Why one grad school just banned the use of 'Mr.' and 'Mrs.'
One graduate school just took a stand against superfluous gendered greetings. Professors and staff at the City University of New York’s (CUNY) Graduate Center must now address students by their first names, rather than “Mr.” or “Ms.”
The College Fix first reported on the memo sent on January 16th to CUNY staffers. It outlined an effort to “eliminate use of gendered salutations and references” when talking to students, prospective students, or third parties. The regulation is designed to “ensure a respectful, welcoming, and gender-inclusive learning environment” that accommodates and encourages diversity.
The statement describes the effort as motivated by Title IX (which bans gender discrimination), and has sparked debate as to if Title IX applies in this way. But what most people arguing over the new rule don’t seem to recognize is that it’s the result of years of effort to support gender nonconforming students.
Dominique Nisperos, co-chair of the Doctoral Students’ Council at CUNY, told The Daily Beast that this change “is a necessary step toward protecting the rights, privacy, and safety of students,” especially those who are gender nonconforming. This is just one of several efforts they are leading, including calling upon their administration to construct gender-neutral bathrooms.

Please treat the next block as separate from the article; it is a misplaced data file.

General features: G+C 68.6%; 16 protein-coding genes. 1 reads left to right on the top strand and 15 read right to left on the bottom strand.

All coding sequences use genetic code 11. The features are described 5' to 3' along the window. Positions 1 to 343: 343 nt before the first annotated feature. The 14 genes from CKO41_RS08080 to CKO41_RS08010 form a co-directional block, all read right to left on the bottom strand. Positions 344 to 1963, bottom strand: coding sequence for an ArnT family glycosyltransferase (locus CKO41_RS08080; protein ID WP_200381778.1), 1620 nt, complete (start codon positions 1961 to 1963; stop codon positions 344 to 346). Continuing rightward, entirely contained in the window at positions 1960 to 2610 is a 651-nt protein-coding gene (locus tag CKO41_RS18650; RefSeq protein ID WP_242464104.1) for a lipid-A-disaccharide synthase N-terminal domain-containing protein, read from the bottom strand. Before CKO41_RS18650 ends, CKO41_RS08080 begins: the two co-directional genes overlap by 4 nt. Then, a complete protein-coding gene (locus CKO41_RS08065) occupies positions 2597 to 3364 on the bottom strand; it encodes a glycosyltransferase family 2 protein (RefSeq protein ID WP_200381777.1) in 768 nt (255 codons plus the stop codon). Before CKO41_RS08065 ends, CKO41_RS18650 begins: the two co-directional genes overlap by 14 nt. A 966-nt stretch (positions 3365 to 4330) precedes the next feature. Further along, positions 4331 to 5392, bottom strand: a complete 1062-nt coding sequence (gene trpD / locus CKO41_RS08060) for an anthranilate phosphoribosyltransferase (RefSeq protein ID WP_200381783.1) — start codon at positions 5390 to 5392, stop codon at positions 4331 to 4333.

“You can imagine from the perspective of a gender nonconforming student,” Nisperos says. “You’re presenting a different gender than is associated usually with the sex you were born into. And you live in that gender. So, for example, if I as a woman, existing in the world as a woman, receive a piece of mail that says “Mr.,” you can imagine what the ramifications of that could be.”
While these micro-aggressions may not seem significant for everyone, they are subtle forms of discrimination that can have a major effect on those trying to feel comfortable at their school. And the benefits of the new rule apply to women as well.
For years, gender-based stereotypes have haunted women at university’s across the country, especially clichés of the famed “Mrs. Degree.” At the graduate level, this rule won’t just avoid unnecessarily announcing someone’s gender each time they’re called on, it will also prevent the awkward divisions that may occur when some women in the class are “Mrs.” and others are “Ms.”— a distinction that men don’t have to deal with.
The bottom line: If this new rule saves anyone from feeling unfairly defined by their gender or marital status every time they raise their hand or email a professor, it’s a step in the right direction.